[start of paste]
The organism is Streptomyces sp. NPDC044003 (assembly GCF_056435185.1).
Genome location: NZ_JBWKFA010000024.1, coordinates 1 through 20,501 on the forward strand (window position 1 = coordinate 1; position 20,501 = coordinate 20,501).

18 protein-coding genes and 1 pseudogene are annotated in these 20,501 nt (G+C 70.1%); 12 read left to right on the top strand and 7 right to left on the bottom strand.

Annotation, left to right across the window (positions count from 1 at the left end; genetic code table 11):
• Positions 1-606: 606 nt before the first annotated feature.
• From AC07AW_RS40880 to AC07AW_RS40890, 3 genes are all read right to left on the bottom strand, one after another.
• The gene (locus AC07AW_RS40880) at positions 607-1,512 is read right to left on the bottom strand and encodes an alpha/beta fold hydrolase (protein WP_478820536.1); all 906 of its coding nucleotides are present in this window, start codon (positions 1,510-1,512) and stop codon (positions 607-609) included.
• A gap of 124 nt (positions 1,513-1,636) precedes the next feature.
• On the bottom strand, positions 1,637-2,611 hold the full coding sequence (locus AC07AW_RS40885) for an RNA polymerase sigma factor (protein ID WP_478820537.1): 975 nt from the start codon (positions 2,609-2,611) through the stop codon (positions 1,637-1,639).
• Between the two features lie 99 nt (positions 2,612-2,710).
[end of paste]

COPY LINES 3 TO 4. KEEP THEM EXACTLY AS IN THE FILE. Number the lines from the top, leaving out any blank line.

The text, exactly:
18 protein-coding genes and 1 pseudogene are annotated in these 20,501 nt (G+C 70.1%); 12 read left to right on the top strand and 7 right to left on the bottom strand.

Annotation, left to right across the window (positions count from 1 at the left end; genetic code table 11):